OCCUPATION THESAURUS

REALTOR



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HELPFUL TIP:

How your character makes a living is an important decision. After all, there’s probably a good reason why they chose this career. Think about how they pull on certain talents and skills, have positive or negative traits, and adhere to a specific work ethic to excel. Sometimes characters choose an occupation because of how they were raised, something they experienced, or even an emotional wound, so consider how all of these things will show readers who they are deep down, and why they do what they do.
OVERVIEW:
A real estate agent oversees the buying and selling of homes (or properties, commercial or residential). For a seller, they will investigate comparative properties to aid homeowners in setting a price, set up the listing, arrange for pictures and obtain home specs to include in advertisements and website listings, arrange and oversee agent-only showing and open houses, negotiate between parties (including counter offers), and steer the closing process. Often the agent will weigh in on any esthetics that may need to be addressed before listing (both decorative adjustments and home repairs - an agent will be able to tell clients what improvements are worth doing, and which will not offer a return on investment as far as price and ease of sale.)

If the agent's character's clients are the buyers, they will research suitable listings based on the client's needs and price, understand current lending rates and convey this to clients should they need this information, set up viewings, investigate the area for information on schools, services, property taxes or anything else new homeowners may wish to know. They also accompany the client during showings, and once a match is found, the agent will submit an offer on the client's behalf, negotiate price and terms, steer the closing process behind the scenes, and arrange for a final walk-through and key hand off.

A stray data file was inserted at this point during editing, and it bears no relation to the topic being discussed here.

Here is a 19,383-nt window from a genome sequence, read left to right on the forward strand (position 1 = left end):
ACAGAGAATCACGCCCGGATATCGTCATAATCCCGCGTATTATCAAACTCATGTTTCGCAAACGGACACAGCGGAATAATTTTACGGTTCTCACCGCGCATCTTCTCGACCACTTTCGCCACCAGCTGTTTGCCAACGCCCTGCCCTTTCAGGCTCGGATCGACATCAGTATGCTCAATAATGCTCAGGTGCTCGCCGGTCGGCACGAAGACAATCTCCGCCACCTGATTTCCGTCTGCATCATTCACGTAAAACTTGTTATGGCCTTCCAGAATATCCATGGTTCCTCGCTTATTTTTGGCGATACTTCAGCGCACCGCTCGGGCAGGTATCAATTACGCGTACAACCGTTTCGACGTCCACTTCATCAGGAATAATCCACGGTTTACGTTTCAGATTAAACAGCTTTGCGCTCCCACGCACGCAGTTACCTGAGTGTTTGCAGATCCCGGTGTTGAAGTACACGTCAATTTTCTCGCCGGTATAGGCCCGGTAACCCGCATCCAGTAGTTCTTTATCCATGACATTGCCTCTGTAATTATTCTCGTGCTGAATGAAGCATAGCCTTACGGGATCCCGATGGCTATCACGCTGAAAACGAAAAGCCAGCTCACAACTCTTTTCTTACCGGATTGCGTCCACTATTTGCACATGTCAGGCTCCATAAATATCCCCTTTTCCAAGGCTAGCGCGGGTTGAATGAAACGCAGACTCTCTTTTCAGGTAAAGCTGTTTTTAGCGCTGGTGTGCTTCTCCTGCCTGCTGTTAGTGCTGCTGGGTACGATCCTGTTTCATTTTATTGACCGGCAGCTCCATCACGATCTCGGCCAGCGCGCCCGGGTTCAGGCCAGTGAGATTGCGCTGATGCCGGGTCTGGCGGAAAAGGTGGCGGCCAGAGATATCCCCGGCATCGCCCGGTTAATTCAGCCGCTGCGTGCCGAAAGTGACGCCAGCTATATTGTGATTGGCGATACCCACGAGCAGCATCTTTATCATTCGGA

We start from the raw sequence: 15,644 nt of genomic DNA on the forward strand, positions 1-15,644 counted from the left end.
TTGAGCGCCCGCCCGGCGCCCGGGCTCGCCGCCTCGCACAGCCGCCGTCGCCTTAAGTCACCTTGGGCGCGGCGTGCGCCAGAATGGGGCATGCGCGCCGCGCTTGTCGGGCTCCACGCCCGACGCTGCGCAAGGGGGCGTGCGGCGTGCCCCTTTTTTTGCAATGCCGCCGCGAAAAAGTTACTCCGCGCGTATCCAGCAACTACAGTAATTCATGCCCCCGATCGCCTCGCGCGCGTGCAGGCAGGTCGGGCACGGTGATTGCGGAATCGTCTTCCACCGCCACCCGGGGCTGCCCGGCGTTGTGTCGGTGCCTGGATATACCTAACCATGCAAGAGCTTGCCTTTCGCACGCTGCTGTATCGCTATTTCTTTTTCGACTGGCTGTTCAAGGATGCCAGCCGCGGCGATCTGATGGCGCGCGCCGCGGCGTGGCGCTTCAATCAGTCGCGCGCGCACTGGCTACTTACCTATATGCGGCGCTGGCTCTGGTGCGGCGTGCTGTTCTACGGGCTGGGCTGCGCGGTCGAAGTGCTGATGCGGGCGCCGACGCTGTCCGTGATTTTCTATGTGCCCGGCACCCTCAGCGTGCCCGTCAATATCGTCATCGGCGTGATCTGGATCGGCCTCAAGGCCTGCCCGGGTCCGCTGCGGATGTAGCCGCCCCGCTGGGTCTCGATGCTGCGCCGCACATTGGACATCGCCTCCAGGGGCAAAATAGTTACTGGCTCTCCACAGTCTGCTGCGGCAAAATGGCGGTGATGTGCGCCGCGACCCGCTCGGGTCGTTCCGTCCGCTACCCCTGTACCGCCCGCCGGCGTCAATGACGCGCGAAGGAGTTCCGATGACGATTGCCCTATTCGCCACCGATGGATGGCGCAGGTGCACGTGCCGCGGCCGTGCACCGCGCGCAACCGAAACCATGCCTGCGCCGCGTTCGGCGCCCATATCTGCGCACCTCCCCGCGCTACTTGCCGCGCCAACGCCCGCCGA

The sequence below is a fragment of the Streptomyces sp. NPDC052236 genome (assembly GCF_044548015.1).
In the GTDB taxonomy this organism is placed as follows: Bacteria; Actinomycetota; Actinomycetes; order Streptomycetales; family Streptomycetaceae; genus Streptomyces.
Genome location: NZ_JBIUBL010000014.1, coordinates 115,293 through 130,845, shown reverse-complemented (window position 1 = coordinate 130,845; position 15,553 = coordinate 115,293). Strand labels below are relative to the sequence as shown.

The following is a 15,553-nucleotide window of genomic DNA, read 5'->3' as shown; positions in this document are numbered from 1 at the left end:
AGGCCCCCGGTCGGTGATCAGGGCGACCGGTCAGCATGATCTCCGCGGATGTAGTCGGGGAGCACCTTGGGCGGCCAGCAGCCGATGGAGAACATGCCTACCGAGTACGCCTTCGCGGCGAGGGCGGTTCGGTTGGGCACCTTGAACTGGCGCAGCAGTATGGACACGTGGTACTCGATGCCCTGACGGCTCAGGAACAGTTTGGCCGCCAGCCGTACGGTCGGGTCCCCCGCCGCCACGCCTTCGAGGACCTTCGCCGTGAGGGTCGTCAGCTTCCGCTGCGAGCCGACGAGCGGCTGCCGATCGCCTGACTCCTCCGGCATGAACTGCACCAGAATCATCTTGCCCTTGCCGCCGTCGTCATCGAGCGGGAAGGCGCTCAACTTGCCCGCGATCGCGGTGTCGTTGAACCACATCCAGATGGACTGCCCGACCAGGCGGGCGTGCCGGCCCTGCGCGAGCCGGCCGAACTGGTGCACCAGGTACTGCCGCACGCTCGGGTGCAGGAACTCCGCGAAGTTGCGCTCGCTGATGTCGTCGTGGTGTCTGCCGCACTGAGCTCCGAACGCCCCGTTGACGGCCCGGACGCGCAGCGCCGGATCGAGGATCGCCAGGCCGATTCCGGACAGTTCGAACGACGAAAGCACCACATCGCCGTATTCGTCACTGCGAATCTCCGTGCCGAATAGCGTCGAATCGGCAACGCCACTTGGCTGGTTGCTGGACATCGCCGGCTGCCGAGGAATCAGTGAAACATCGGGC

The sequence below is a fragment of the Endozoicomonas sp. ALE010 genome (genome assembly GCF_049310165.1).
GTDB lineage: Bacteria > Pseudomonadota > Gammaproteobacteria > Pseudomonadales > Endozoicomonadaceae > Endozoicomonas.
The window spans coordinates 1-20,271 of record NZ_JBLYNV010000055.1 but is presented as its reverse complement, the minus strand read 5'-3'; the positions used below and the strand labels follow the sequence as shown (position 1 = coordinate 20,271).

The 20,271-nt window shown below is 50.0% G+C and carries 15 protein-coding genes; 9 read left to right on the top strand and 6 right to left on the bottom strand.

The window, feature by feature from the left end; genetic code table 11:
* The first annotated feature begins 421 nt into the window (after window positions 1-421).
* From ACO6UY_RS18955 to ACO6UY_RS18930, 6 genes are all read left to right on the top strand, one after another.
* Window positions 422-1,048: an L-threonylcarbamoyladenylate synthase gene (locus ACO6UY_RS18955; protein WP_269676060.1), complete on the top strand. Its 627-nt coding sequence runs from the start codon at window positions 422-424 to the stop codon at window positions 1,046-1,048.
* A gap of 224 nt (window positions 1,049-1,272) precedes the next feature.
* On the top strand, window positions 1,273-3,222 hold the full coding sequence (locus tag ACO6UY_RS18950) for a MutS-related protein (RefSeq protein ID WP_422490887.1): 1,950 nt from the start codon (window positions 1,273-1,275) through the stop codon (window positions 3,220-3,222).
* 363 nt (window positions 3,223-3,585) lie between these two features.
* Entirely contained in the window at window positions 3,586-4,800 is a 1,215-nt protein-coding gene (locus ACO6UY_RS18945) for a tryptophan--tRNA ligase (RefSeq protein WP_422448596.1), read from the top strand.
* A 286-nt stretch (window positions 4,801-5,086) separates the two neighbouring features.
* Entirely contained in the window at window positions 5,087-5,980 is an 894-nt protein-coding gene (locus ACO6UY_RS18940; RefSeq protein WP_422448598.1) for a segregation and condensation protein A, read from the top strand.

Real estate agents must be flexible, attentive, efficient, and hands on, as often the buying and selling of a home is time sensitive, especially in a hot market. A character in this job must attend to all client needs promptly and be willing to meet at different hours as often home showings and negotiations happen outside of work time. As agents have multiple clients at once, this can require a lot of schedule juggling and a need for excellent time management.

NECESSARY TRAINING:
Agents take a pre-licensing course (the length of which depends on the country and state) where they learn the terminology of the business, realty practices and processes like how to assess a home's value, understand banking processes, lending rules, and how to be an effective advocate and negotiator. After meeting the training time of the course, they must take and pass their licensing exam, and then pay for a license to practice.

A character in this field will most likely join a brokerage to start, pulling on the networking of a larger firm, and later on they may choose to set out on their own. In a more populated area, agents usually choose a specialty, be it homes in a specific area of the city, working with either residential or commercial properties, having a practice focus on ranches and farms, or only taking listings in a certain price range (such as high-end properties). A smaller town, they will likely have a variety of clients and listings as this is necessary to make enough commission to live on. How your character specializes can tell readers more about them: who they like to work with, values, and level of hustle and drive. They also require excellent people skills, and have a smooth, pleasant demeanor.

USEFUL SKILLS, TALENTS, OR ABILITIES:

HELPFUL POSITIVE TRAITS:
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EMOTIONAL WOUNDS THAT MAY HAVE FACTORED INTO THIS OCCUPATION CHOICE:
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SOURCES OF FRICTION:
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PEOPLE THEY MIGHT INTERACT WITH:
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HOW THIS OCCUPATION MIGHT IMPACT ONE'S BASIC NEEDS:
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COMMON WORK-RELATED SETTINGS:
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TWISTING THE STEREOTYPE:
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REASONS THE CHARACTER MAY HAVE BEEN DRAWN TO THIS PROFESSION:
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